- Interview by
- Cole Stangler
Last week, Prime Minister Edouard Philippe unveiled sweeping reforms to the publicly owned French National Railway Corporation (SNCF). As with the pro-business labor law reform last fall, Emmanuel Macron and his government aim to approve the changes by executive order, thereby reducing parliamentary debate. Under the orders, rail workers would lose key employment protections and the SNCF would see its legal status shift from a public company to a “publicly financed” corporation.
In the eyes of organized labor, the legislation marks the opening salvo to a full-blown dismantling of the nationalized rail system, which has been in public hands since its creation in 1937. Unions recently announced their mobilization plans, which will consist of rolling strikes from April 3 to June 28, a series of two-day long strikes punctuated by three-day intervals. Railroad workers also joined striking civil servants in protest today, March 22.
Cole Stangler spoke with Bruno Poncet, federal secretary for SUD Rail, an independent left-wing union affiliated with the national labor organization Solidaires, and the most militant of the four major unions at the SNCF. Poncet’s union has called for railroad workers to decide strike actions themselves in general assemblies. They discuss the stakes of railroad reform, the strike plans, and why rail workers are such a potent symbol of resistance in France.
Why are you against this reform?
This reform is going to destroy the public railway transit system. The SNCF was created to allow everyone to travel across the country at low rates. This new law is going to allow the private sector to enter the system, companies looking to turn a profit. In order to turn a profit, a lot of things will be abandoned. Working conditions will become worse. This reform needs to be fought against because we’re going to get to a moment where they’re going to break the railroad system as we know it today — one that allows for real social equity for French people — and move to an à la carte system with clientelism.
The two big pieces here, when we’re talking about the reforms, are the end of railroad workers’ special employment status and the transformation of the SNCF into a publicly financed corporation. Right?
These are the pieces the government is advancing but that’s not all of it. The statut applies to just 140,000 people, and it’s not preventing the SNCF from making a profit. Last year, the SNCF made €1.3 billion. Secondly, yes, the move to a publicly financed corporation is a real concern for us. But the bigger problem is that the rail system has €50 billion in debt and this debt generates financial costs and job cuts. This problem of the debt hasn’t been addressed. Our statut is a footnote, it has no effect on the profitability of the company.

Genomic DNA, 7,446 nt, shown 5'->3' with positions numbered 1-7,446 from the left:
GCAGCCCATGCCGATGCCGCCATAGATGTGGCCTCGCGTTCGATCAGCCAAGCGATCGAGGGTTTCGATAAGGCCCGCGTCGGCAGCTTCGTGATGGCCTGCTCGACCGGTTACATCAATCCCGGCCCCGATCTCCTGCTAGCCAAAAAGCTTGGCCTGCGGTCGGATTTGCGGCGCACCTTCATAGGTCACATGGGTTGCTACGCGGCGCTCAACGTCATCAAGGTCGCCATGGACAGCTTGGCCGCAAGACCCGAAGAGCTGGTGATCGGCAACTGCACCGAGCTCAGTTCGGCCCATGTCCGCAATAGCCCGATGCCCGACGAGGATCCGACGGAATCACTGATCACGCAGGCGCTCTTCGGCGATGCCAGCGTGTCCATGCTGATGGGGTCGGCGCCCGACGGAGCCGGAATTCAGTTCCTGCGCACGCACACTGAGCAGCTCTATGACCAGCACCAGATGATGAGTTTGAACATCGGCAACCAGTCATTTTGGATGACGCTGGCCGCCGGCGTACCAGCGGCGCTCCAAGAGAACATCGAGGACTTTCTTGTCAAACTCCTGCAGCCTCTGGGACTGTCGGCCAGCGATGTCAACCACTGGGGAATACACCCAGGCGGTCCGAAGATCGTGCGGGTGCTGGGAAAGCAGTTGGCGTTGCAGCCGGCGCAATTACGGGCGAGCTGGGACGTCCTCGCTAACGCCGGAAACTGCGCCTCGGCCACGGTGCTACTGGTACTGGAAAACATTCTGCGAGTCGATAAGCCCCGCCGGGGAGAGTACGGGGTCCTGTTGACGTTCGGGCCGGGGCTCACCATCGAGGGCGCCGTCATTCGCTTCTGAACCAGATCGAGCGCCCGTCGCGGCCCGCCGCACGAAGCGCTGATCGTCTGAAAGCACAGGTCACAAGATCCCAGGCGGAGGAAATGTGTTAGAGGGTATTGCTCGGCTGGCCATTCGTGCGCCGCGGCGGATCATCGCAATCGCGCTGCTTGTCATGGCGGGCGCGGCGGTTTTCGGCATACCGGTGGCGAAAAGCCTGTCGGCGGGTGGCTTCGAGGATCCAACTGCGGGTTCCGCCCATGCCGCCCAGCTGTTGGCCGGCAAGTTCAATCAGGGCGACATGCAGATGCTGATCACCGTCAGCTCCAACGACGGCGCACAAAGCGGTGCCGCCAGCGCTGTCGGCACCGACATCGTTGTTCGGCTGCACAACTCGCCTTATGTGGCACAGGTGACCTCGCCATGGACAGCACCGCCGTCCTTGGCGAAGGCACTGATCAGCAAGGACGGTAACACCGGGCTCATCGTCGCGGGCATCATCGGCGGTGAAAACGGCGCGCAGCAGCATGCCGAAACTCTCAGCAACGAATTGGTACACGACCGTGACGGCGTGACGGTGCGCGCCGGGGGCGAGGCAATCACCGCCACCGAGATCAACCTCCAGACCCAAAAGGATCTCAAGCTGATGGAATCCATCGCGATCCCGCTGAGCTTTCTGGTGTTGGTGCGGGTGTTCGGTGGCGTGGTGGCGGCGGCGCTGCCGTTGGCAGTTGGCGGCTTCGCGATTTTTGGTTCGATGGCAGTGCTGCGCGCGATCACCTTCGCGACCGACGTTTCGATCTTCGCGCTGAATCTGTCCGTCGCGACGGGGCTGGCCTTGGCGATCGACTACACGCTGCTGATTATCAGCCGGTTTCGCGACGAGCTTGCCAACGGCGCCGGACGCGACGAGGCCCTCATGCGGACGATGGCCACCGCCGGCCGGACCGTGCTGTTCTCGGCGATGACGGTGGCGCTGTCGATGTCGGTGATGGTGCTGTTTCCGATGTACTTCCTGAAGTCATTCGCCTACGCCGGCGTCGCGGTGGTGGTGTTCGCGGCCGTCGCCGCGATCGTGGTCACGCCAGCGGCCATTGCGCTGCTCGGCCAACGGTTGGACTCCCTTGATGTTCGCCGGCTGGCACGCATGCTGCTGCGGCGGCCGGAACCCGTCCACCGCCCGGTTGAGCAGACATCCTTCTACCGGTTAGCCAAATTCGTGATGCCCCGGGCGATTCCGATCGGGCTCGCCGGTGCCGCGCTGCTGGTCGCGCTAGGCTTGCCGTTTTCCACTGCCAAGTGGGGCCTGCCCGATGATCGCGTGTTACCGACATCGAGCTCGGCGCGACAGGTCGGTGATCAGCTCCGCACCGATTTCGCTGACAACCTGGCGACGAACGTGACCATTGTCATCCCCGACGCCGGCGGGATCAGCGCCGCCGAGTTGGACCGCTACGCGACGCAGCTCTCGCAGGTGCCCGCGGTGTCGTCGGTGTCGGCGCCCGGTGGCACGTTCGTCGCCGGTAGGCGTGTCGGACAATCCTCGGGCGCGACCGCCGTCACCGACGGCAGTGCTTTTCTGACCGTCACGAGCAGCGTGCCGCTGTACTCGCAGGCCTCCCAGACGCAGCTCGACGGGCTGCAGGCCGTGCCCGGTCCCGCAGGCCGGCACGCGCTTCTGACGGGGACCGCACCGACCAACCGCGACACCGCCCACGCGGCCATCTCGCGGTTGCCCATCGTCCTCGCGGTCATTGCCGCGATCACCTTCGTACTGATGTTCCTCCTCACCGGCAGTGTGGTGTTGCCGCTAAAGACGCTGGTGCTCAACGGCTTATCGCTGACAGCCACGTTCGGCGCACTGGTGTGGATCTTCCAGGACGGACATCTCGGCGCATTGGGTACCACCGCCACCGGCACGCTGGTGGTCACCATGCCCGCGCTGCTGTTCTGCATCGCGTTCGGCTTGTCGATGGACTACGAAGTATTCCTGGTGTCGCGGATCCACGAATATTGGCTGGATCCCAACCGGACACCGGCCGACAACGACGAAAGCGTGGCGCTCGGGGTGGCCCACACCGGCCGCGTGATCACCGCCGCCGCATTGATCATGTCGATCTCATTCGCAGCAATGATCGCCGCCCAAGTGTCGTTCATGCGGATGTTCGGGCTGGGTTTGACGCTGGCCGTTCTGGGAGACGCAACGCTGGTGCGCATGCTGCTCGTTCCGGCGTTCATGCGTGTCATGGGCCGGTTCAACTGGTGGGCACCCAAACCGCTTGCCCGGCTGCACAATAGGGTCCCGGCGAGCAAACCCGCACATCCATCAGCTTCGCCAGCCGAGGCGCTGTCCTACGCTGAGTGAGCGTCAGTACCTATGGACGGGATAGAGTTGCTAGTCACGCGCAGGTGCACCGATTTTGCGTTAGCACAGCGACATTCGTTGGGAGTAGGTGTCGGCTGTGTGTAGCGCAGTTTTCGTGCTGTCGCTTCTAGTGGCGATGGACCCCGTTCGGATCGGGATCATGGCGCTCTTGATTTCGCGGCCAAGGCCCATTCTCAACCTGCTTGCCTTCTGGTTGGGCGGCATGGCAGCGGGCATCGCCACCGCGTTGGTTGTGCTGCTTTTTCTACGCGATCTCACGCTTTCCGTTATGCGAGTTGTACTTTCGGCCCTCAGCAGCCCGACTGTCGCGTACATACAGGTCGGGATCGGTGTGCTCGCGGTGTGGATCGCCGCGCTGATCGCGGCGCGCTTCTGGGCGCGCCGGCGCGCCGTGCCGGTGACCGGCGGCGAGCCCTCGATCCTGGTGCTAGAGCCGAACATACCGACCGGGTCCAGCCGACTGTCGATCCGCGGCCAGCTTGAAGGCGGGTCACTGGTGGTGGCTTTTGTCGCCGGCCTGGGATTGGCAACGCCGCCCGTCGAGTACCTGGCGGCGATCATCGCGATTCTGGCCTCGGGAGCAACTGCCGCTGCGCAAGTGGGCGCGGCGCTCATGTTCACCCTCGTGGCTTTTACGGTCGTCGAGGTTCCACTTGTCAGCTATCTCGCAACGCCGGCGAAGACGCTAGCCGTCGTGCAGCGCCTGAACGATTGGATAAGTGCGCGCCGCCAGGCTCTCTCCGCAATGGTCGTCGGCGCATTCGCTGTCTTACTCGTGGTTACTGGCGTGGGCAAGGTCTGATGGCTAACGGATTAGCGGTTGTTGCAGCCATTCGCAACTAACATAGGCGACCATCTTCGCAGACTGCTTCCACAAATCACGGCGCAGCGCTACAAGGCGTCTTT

What is the relationship between the reforms and the European Union’s railroad directives?
The EU’s fourth railway package, which imposes competition on passenger transit lines, takes effect on December 25, 2018. Before December 25, European states that haven’t already allowed competition need to prepare for competition that will be operational at the end of 2019. We’ve seen that in foreign countries, in England, in Italy, for example, that competition has brought insecurity — that is to say, serious accidents — and has resulted in price increases. We think France has every interest in taking lessons from all this, so that at the end of the day, this European directive is limited. Spain, for example, has pushed back the beginning of competition for several years.
So it’s possible to not follow these directives?
Yes, definitely. We can push them back. For example, for transportation in Ile de France — Paris and its suburbs — they’ve pushed it back until 2036, 2039. At the end of the day, it’s possible. There’s a real will from the state to break the SNCF’s monopoly and allow the private sector into the system.
What should be done about the SNCF’s debt, which has been a backdrop to the reform discussions?
This debt belongs to the French state. The state oversaw major construction projects that didn’t have [proper] financing, and so by putting them onto the SNCF’s [balance sheets], they allowed them to take place. If the debt shows up on the French state’s books, Europe will penalize France. France will be overly indebted and won’t be able to borrow within Europe. [The debt] comes from the creation of new TGV lines, many of which aren’t very useful. They aren’t profitable, and at the same time, result in the abandonment of daily commuter networks. These networks weren’t restored while we created new lines that don’t serve much purpose.
To turn toward the movement, the unions have announced rolling strikes. What’s the goal?
The goal is to have real leverage to negotiate with the government. In the end, when they presented the law with the executive orders, it’s clear they hadn’t listened to any of the unions. This strike allows us to have some real leverage to explain, “it can’t work like this,” and that railroad workers, like passengers, are against the law.